H, who died several years ago, gave me the shirts. They belonged to her husband E, who was a well-known Abstract Impressionist from The New York School. She gave them to me after he died, because she said E liked me. I certainly liked him. He was charming, Spanish, funny and I loved his work. He was also very kind to me about my writing. Which I appreciated. He was close to a hundred when he died and was old enough to remember being in Paris at the same time as Sartre. He was always talking about Paris before the war and other topics of glamour at the dinner table. He spat when he talked and his accent was so thick a lot of the time it was hard to understand what he said. It would be a lie to say, I would rather have three of his old shirts than one of his paintings or collages, though I ended up with a collage that was hanging in my mother-in-law’s bedroom moldering away in a frame she bought at some art supply store. When she died, I got the thing reframed and it’s in my living room. It’s not, I must say, one of his best. My husband doesn’t like it at all, but I do.
H was totally impossible. But there was also something really cool about her. She had energy, she had a certain really crude integrity and she was funny. Even if her humor was always at someone’s expense. She had absolutely wonderful taste. She could cook. She could throw a very chic party. She could laugh and make herself the center of attention. And even though she battled fat all her life, she always looked snappy in her tunics and her one piece of important jewelry. I liked it that although she went to Europe every five seconds, had eight zillion bucks, and hobnobbed with art snobs, she never lost her Brooklyn accent.
I was for a time, one of her honorary “daughters” at least that’s what she told me. I never met the other two. Being one of her honorary daughters meant, she could call at any time of the day or night, she could yell at me, she could criticize my hair, my make up, body mass (I was always too skinny) and choice of undergarments (why do you wear a black bra under a white shirt?) It also meant that I would have the honor schlepping her about. Luckily we lived on different coasts most of the time, so I only had to schlep her when I was in New York.
Her real daughter killed herself. Just as her first husband had, and in the identical manner. Sometimes when H was being particularly hideous I would understand why her daughter committed an act that would permanently render her mother unable to hurt her ever again.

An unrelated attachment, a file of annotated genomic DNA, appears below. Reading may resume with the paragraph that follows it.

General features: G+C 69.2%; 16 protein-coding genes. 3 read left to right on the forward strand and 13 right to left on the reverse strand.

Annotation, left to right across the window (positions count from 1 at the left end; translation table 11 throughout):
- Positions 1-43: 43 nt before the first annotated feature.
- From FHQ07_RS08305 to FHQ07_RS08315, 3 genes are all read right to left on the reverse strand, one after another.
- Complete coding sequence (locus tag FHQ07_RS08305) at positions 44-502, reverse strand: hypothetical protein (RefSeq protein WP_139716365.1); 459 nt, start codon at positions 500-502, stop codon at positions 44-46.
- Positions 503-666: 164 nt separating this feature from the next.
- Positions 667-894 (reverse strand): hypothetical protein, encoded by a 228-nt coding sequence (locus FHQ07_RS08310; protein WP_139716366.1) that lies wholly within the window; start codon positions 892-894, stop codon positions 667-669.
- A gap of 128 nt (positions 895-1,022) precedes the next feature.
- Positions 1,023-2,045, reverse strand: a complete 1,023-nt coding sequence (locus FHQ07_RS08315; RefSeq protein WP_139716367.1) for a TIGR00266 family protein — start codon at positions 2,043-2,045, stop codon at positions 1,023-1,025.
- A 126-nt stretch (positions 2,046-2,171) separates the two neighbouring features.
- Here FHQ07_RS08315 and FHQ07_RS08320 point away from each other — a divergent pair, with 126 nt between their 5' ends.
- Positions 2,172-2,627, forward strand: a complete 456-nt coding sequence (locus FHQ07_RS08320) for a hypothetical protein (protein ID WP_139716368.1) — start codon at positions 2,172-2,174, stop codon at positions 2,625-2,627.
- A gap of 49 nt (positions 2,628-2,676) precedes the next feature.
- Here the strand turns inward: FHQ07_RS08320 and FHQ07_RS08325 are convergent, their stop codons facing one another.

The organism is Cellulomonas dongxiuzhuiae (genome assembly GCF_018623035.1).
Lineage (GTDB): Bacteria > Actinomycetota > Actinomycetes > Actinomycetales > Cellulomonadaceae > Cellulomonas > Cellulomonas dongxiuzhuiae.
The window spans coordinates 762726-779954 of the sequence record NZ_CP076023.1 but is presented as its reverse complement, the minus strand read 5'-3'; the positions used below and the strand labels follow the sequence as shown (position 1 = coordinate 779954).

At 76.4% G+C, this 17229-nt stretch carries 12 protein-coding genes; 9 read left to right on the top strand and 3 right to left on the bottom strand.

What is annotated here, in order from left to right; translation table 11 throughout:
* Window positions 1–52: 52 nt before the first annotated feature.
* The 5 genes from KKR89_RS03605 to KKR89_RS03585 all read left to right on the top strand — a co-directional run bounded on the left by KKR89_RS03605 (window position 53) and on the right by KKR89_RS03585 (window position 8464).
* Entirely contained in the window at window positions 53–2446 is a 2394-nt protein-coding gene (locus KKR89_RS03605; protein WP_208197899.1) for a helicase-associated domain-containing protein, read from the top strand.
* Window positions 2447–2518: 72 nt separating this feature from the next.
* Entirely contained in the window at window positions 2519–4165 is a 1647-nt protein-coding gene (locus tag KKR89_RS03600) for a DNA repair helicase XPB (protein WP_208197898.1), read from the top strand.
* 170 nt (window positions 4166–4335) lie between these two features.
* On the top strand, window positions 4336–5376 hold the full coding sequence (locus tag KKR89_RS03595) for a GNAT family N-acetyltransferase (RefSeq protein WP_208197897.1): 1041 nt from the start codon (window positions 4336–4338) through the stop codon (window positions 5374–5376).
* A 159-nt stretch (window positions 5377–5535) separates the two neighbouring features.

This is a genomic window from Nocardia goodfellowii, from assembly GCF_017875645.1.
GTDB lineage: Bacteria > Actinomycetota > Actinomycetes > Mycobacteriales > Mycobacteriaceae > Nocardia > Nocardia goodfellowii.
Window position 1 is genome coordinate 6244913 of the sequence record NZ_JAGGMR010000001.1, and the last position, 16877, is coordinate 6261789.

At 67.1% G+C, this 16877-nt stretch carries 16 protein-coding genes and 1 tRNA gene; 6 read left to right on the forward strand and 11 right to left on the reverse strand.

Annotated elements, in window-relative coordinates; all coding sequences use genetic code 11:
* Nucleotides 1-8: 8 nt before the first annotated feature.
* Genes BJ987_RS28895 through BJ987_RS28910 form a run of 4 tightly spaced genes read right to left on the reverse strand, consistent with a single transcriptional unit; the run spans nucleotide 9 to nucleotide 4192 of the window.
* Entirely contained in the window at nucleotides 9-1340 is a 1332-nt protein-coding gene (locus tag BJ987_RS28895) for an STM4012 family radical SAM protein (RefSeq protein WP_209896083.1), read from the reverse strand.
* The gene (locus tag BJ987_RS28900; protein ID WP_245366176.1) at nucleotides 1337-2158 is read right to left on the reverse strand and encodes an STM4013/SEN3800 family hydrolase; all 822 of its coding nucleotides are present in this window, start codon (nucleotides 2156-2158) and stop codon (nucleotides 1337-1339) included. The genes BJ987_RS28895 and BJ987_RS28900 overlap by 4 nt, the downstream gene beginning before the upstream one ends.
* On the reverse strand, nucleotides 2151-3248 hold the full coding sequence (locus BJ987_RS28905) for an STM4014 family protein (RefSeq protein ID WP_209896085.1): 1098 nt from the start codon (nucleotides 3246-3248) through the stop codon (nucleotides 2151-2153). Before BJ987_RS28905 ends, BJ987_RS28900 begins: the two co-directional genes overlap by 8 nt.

Like all true blue narcissists, she had the skill of the pointed jab, the knife in just the right place designed to hurt the most! And her voice could get really scary. She loved wielding that knife. And the power of the wound that came with it.
I was getting sick of the whole thing around the time my mother in law died. And stopped calling her back. H was one of her oldest friends, and I ended up with the nasty task of telling her, and which because she was old, I did in person. I didn’t drop her, instead, I schlepped her to and from my mother in law’s funeral, and a year later to the thing that happens then. And lots of stuff in between. Perhaps because I lost my own mother very young, I have always sought some disapproving elder in my life to take her place. And in fact, H was a lot like my mother. Though H was rich, my mother was poor; H lived a long amazingly interesting life, while my mother died young and broke in Shreveport, Louisiana. And never alas, even got to Europe.
Still, H was really really nice to my son. And for that alone, I’ll always think of her with a certain fondness. H adored handsome men. When he was at college, she let him stay at her fabulous apartment at Hotel Des Artists. And even to bring friends! And when E died, he got a collage in an archival frame. Probably if my son had been my daughter she would have gotten shirts like I did if she got anything at all.
H phoned me the day she died and left a message on the machine one I didn’t end up hearing until three months after she died. “It’s me,” said the ghost voice, in its strong Brooklyn accent. “I’m calling to say I’m mad at you. Where are you? Are we up? Are we down? Call me!”